Storing and accessing your financial documents online is increasingly easy and convenient. With this convenience is increased temptation for cyber-thieves. Data stored on your home computer, smartphone or other mobile device, when leaked, can lead to identity theft and other financial crimes. Should you stop using the Internet for your banking and other financial needs? That’s probably not realistic. There are, however, three basic steps to take to protect yourself and your documents.
1. Secure Mobile Devices
Your mobile devices, though convenient, are especially vulnerable to hackers. Not only can they potentially access your information via the airwaves, but a lost (or stolen) device contains a treasure-trove of information. Always set your phone to auto-lock. This protects your information if you step away from your device for a few minutes. Depending on the amount of sensitive data you store on your mobile phone, you might want to invest in a service that tracks your phone if it is stolen and will lock and wipe your phone. You can even set up your phone (or buy an app) so it will erase your data if your password is entered incorrectly a set number of times.
2. Backup Records Offsite
Keep a copy of all of your financial and personal records away from the originals. Mobile devices can be lost or stolen and your home computer can be damaged in a fire or a storm. One of the easiest ways is to scan paper records, such as your passport, marriage license and birth certificate, and store these with your computer files and financial records on an external hard drive that you keep in a safety deposit box or other secure location. If you don’t want to constantly manually update and transport physical media, however, you can also contract with a cloud service or online backup service to store your information on their secure off-site servers.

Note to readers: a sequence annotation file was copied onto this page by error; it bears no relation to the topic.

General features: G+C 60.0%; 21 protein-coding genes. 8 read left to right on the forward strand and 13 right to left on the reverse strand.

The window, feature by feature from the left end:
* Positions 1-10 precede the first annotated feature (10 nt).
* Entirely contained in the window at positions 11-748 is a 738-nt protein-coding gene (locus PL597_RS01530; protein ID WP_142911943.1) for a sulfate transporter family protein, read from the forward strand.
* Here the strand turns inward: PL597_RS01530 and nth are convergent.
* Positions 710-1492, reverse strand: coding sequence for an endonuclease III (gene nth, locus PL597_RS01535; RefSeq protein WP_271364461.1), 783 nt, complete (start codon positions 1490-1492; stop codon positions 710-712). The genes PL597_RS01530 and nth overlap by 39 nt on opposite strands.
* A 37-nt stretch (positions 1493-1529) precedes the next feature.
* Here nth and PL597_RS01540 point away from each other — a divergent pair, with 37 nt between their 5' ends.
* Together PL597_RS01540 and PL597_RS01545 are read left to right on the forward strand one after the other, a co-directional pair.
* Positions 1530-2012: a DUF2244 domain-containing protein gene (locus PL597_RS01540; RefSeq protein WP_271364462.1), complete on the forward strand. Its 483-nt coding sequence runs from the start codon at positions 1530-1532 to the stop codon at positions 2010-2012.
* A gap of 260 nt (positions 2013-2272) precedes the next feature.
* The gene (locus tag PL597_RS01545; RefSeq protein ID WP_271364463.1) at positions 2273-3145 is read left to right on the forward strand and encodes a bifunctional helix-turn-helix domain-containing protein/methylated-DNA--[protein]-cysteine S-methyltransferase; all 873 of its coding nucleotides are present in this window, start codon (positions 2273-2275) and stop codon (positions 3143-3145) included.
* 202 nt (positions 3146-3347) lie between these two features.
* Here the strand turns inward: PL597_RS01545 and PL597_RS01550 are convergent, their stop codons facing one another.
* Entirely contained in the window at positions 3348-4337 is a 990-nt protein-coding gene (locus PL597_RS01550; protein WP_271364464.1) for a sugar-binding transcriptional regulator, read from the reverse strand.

3. Password Protect Everything
Put a password on everything, and make it a challenging one – complex and unique. Don’t use your birth date, pet’s name, password or qwerty! Change your passwords frequently, especially to access your financial information. Identity protection takes diligence. Applications like Roboform will create random passwords with both letters and numbers for you.
Turn off Bluetooth when not in use. Bluetooth also makes your data vulnerable to thieves who can pair your signal with theirs and gain access to your information. WiFi signals, too, can easily be hacked by thieves using the same hot spot. That innocent-looking soccer mom sitting across from you in the coffee shop might not be all that innocent.
The bottom line: Enjoy the freedom and flexibility that online transactions offer, but make sure you have systems set up so they dissuade hackers and other cyber criminals and so that you don’t lose your key personal and financial information should your computer or smartphone be lost or destroyed.